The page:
Homeland security misreported number of electronics searches, officials say

Sam Thielman
The homeland security department searched far fewer devices than it initially reported, officials say. Photograph: JGI/Tom Grill/Getty Images/Blend Images

The US Department of Homeland Security (DHS) says it misreported its internal count of travelers’ electronic devices searched at the border, meaning the surge in the number of recorded searches was not as dramatic as it initially reported.

The CPB has revised its estimate of its 2016 searches of travelers’ devices including cellphones, tablets, and laptops downward from about 25,000 to about 19,000.

It has also revised its 2015 numbers upward from 5,000 to 8,500 devices. With the adjusted figures, the number of times the service searched travelers’ electronics more than doubled between 2015 and 2016, rather than quintupling as previously reported. The service blamed the mistake on “an anomaly” in a February system upgrade.

Jennifer Evanitsky, spokesperson for the DHS’s Customs and Border Protection (CBP) service, told the Guardian last month that the government’s internal documents contained errors. CBP is currently being sued by Columbia University’s Knight First Amendment Institute for its “suspicionless” searches of travelers’ devices, which lawmakers including Oregon Senator Ron Wyden have claimed violate due process. DHS granted itself the authority to search electronics “with or without individualized suspicion” in 2009.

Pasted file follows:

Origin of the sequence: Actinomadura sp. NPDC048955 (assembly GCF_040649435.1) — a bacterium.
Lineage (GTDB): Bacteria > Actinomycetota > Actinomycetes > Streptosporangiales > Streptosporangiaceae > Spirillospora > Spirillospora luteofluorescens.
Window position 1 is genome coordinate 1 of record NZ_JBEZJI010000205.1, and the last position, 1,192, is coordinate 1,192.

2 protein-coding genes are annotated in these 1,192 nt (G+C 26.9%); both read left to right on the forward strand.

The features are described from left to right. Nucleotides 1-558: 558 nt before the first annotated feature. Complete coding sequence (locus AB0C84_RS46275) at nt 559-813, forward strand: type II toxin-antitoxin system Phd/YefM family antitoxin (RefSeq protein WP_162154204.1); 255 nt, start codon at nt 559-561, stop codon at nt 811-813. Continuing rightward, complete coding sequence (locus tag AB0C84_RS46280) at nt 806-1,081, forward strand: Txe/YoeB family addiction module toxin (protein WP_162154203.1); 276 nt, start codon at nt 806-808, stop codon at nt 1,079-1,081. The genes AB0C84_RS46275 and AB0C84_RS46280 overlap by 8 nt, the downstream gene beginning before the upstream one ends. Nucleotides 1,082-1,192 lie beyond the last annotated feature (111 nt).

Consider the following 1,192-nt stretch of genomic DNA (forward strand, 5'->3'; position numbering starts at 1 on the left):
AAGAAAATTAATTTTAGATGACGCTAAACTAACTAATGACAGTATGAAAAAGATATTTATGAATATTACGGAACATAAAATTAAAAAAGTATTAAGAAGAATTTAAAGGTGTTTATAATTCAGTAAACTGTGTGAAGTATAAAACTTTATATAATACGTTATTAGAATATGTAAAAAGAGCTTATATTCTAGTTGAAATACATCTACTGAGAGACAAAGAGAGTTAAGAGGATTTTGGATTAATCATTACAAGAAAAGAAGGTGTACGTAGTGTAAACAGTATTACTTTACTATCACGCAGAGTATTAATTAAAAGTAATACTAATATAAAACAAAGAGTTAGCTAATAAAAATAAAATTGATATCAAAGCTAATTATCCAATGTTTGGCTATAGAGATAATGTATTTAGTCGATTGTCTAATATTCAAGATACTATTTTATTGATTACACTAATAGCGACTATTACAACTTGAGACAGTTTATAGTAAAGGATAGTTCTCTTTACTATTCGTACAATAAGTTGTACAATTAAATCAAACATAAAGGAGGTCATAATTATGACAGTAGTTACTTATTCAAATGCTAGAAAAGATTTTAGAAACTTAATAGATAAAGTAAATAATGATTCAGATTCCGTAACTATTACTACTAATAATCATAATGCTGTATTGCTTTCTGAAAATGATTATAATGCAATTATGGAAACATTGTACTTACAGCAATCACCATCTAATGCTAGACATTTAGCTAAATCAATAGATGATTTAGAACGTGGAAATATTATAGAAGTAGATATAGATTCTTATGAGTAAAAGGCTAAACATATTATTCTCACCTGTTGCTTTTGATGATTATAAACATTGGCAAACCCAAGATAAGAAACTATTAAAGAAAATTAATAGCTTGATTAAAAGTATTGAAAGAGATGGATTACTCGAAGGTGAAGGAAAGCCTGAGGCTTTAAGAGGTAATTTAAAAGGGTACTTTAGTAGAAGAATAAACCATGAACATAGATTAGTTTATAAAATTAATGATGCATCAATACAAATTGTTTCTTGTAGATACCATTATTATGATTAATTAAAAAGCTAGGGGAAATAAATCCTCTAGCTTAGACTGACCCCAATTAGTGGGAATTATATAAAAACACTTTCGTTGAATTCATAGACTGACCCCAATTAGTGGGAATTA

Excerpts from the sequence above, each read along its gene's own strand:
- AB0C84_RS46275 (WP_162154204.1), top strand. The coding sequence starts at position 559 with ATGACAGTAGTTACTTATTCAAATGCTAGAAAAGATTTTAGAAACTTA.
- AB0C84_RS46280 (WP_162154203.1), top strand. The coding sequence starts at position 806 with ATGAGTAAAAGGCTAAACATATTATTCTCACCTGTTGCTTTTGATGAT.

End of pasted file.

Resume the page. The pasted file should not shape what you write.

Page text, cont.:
CBP says it has the right to order travelers to unlock their devices; if they refuse, it says it can hold the device itself. The service claims it has never denied entry to a US citizen or permanent resident, but its agents have reportedly choked a US citizen until he relinquished his cellphone and forced others to wait in detention for hours until finally unlocking their devices, according to an NBC News report.

On Tuesday, CBP defended the practice of searching travelers’ private data without cause. “No court has concluded that the border search of electronic devices requires a warrant,” wrote a CBP spokesperson in a statement emailed to the Guardian.

“Electronic device searches are integral in some cases to determining an individual’s intentions upon entering the United States,” said John Wagner, CBP’s deputy executive assistant commissioner, office of field operations, in the same statement.

But Katie Fallow, a lawyer for the Knight Institue, said: “Even the revised numbers show a startling increase in device searches, raising the concern that they’re being driven more by technical capability than actual need. The government shouldn’t be searching the devices we use to store our texts, emails, and family photos, without first demonstrating good reason to do so.”

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